Life for me began on January 31st 1933 as the youngest of three children born to Winnie and Frank Stone of East Hawthorn.

My sister Patricia is a Sister in the Presentation Order and my brother Peter was a Doctor who died very suddenly and unexpectedly at the age of 65. He was the President of the Royal Australian College of General Practitioners.

My childhood and teenage years were particularly happy ones. All three of us were educated by the Sisters of St Joseph at Our Lady of Victories Primary School in Camberwell.  Secondary School for my sister and me was at Presentation Convent Windsor.  My brother attended De La Salle College, Malvern.

After leaving school I trained as a Dental Nurse at the Royal Dental Hospital of Melbourne in the original old building in Spring Street Melbourne next to the Princess Theatre.

God was always central in my life and I was a member of the Children of Mary Sodality praying the Little Office of Our Lady each day.

After marriage in 1956, I missed the praying community of that Sodality and sought the community of the Third Order of Our Lady of Mt Carmel, which my husband encouraged me in joining. His own mother had been a member of the Franciscan Third Order so he really knew more about it than I did.  After plucking up the courage to ring the Carmelites at Middle Park to make inquiries, I asked “what do the Lay Carmelites do”? Wondering if they visited the sick or people in prison etc., Fr Paul Clery replied “They pray that’s what they do and if you want to learn how to pray come down to our next meeting on Sunday”.  So I did and immediately felt comfortable and at home, even though most members were older than I was at 24.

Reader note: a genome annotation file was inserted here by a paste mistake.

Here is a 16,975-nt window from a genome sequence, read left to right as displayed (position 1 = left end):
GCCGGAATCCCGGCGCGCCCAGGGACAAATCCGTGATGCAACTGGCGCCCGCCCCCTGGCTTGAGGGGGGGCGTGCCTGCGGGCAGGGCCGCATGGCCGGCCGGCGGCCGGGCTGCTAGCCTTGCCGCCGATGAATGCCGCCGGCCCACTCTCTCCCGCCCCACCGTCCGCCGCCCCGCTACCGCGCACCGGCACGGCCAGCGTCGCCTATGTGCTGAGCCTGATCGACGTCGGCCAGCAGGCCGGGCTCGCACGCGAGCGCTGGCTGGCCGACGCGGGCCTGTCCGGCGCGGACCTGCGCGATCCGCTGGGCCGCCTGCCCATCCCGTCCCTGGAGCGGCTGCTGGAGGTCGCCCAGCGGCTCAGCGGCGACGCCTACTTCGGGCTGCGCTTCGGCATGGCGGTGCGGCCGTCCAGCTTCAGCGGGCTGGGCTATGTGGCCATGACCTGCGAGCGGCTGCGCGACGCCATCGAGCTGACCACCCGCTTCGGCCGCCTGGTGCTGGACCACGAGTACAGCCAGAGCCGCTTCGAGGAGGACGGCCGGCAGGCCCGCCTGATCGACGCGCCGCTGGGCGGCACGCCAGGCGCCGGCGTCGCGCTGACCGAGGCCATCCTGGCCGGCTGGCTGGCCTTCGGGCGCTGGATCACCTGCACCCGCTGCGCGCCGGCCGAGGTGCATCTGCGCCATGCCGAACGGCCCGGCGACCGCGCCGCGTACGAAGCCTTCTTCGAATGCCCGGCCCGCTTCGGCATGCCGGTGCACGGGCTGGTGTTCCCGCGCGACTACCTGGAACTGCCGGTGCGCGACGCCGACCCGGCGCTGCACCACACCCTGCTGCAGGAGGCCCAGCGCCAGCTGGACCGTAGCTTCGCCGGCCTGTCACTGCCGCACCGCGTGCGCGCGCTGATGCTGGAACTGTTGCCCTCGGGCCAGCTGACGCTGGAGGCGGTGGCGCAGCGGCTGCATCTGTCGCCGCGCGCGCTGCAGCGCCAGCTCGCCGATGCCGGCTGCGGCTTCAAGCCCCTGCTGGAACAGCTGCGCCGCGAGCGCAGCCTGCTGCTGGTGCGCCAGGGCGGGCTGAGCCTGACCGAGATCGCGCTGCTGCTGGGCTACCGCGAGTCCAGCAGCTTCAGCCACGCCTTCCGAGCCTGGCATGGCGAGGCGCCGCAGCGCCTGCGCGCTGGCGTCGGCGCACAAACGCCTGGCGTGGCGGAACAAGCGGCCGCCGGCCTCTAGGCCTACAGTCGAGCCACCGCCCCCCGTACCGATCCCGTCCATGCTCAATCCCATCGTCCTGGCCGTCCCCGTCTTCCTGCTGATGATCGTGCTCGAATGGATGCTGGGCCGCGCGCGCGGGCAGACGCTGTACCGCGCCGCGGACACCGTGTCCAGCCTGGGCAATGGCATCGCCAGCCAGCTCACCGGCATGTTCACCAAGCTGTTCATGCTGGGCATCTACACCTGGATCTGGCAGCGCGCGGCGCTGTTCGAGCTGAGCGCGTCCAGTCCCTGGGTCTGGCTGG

In October 1957 I was formally received into the Third Order and in October 1958 I made my Profession for Life. During the years of raising 5 children I was not able to attend regular monthly meetings and eagerly looked forward to the monthly newsletters with ‘formation’ pages.  Although I had books on St Therese, St Teresa of Avila and John of the Cross, I also borrowed books from the Carmelite library to learn more about the Carmelite saints.

As the children grew up and I had more time I became more involved in my nearest Lay Carmelite Community at Whitefriars Monastery Donvale. In 1977, a meeting was called to form a national coordinating body as a previous one had disbanded.  Until that time only male members had been eligible to hold any position on a community council but Fr Ken Petersen, O.Carm, was enthusiastic with new ideas and invited me onto this new National Council with 2 other men.  Fr Ken and I worked very well together and started producing a monthly newsletter sent to every member throughout Australia.  At the time I was also Parish Secretary at St John’s Parish Mitcham and had had to learn to use a typewriter.  It was so easy to see God’s hand at work all the way in how He prepared me for each part of this journey.  During the time I served on the National Council, we organised 3 very successful National Conferences and members travelled long distances from all over Australia to attend the 3 day event.  Only the first of these events could be held at the monastery as numbers dictated we required bigger premises for the others.  Pallotti College at Millgrove proved an ideal conference centre.